Gwyneth Paltrow’s food stamp challenge unfair

By Jane Pojawa

America knows too much about Gwyneth Paltrow. The actress has divulged that she no longer maintains her pubic hair, recommends vaginal steaming for everyone who has one, suggests “conscious uncoupling” (because “divorce” is such an ugly word), and, through her online lifestyle magazine Goop, a $6,500 pink trench coat. Goop ostensibly promotes “food, shopping, and mindfulness,” and for someone who makes an estimated $19 million annually, it’s a matter of scale. Through her oversharing, she says and does a lot that incurs public wrath.

Last week she did it again, perhaps unwittingly. Tapped by Chef Mario Batali, who serves on the board of directors for the Food Bank of New York City, to participate in the #FoodBankNYCChallenge, she snapped a photo of what $29 of her groceries would look like and tweeted it with the comment “This is what $29 gets you at the grocery store ” what families on [the Supplemental Nutrition Assistance Program] have to live on for a week.”

That’s not exactly accurate. Families get $29 per person per week, which is about $4.50 each day for each family member. Also, the #FoodBankNYCChallenge requires that the challenge participants live on $29 worth of groceries for the week, not just demonstrate a working knowledge of how many groceries that would purchase. Paltrow might not have been aware of how condescending her list would seem to someone struggling to feed a family without the benefit of regular vaginal steaming in the aftermath of a conscious uncoupling.

Her show of sympathy and concern got lost between the kale and organic black beans as people clamored to know how she would stay alive on a 1,000 calorie per day diet.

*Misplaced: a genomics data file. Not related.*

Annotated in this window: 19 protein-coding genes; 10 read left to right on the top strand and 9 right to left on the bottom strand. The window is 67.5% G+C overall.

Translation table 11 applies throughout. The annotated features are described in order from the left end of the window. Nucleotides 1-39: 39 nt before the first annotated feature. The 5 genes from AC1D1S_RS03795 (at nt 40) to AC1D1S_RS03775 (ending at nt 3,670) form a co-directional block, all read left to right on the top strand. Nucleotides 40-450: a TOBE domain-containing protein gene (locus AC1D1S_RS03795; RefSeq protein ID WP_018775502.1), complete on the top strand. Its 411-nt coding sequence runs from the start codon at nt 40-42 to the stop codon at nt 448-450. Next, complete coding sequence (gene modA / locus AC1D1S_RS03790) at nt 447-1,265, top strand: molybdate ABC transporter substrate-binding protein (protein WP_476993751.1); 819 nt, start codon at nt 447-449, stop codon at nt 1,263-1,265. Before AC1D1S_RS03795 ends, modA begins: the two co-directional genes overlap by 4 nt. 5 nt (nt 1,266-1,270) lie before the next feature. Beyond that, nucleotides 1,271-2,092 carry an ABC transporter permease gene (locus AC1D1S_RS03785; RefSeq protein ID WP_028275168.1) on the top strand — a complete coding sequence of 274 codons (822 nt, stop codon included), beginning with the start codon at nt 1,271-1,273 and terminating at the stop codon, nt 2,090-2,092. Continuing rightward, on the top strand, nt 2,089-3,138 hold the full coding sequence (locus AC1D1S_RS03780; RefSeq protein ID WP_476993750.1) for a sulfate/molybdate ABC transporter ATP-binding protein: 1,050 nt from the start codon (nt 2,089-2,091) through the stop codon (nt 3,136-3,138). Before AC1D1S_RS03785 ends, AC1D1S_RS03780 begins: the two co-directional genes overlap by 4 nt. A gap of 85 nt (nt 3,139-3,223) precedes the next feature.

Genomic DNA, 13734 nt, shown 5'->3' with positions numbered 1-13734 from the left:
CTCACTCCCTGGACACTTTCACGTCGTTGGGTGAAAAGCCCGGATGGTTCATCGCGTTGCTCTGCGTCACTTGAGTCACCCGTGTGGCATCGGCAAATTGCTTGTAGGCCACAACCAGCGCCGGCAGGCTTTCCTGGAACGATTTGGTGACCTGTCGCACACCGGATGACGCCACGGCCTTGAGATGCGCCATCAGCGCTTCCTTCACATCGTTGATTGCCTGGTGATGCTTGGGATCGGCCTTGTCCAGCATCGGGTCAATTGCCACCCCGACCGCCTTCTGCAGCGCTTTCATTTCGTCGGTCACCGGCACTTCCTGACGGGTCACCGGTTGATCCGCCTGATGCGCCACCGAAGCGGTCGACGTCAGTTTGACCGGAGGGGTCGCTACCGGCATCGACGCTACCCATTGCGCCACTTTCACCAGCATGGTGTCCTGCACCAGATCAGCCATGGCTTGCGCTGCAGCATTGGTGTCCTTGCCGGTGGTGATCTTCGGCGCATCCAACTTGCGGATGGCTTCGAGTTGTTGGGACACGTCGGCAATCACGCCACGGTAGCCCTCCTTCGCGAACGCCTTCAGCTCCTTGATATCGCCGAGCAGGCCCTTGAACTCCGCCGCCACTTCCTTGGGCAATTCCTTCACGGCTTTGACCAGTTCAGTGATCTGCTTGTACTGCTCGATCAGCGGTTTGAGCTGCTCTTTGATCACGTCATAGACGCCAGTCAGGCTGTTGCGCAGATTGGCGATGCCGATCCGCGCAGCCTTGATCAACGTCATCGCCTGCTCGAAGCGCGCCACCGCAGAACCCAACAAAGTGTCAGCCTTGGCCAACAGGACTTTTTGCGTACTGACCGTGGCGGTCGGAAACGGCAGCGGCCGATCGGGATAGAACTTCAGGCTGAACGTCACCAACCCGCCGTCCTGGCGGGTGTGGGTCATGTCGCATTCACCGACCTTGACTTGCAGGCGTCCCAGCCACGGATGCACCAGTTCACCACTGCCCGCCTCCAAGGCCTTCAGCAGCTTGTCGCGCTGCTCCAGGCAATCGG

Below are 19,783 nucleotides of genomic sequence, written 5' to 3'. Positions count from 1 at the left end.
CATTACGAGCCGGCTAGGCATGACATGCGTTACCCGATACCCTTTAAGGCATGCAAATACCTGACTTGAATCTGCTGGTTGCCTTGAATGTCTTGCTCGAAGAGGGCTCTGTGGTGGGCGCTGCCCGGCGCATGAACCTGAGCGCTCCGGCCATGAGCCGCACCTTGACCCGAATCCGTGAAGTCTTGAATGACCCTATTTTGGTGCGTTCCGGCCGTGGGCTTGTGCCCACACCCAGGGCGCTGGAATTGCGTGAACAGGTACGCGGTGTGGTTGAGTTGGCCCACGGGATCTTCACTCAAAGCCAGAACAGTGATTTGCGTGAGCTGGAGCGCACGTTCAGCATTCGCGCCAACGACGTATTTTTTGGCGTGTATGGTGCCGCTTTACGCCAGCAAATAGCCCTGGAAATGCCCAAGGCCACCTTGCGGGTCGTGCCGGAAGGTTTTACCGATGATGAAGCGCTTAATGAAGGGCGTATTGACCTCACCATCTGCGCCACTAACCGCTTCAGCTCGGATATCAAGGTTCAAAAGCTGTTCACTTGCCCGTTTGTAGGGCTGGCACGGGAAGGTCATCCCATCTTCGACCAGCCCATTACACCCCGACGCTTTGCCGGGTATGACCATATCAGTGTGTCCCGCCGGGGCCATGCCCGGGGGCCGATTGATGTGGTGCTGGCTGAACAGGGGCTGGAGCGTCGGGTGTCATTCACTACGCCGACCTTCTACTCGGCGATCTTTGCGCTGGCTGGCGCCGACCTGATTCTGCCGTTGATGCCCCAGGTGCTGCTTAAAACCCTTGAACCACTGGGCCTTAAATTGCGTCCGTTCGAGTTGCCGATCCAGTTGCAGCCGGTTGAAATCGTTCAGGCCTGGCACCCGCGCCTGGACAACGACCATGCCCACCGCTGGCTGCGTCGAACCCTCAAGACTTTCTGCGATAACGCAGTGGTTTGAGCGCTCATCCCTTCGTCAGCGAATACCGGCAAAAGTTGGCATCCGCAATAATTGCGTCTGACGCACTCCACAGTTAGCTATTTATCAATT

Christian Pitt, an uncoupled mother of a teenager who knows a thing or two about living on a tight budget, said, “When challenged to feed herself for $29 a week, Gwyneth Paltrow went for limes” Limes, folks…” Limes certainly seem like a wild extravagance for someone who is barely squeezing by.

SNAP, formerly known as food stamps, is under attack by the Republican majority in Congress. To qualify, a participant must be at or below 130 percent of the Federal Poverty Level. For one person, that’s $15,301 per year; for a family of four it’s $31,525.

There are about 46.5 million people who receive SNAP benefits in the United States, and two-thirds of the children receiving those benefits live in the households of single moms; most are working households. SNAP benefits are supposed to be “supplemental” and augment a household’s food budget, but in many cases that is all the money they have for food.

So where does this lime-shaming come from? Paltrow’s groceries included: a dozen eggs, a head of romaine lettuce, a brown onion, a bunch of green onions, an avocado, a single ear of corn, kale, one tomato, seven limes, cilantro, a package of tortillas, frozen peas, a bag of rice, a bag of black beans, one jalapeeo and a sweet potato.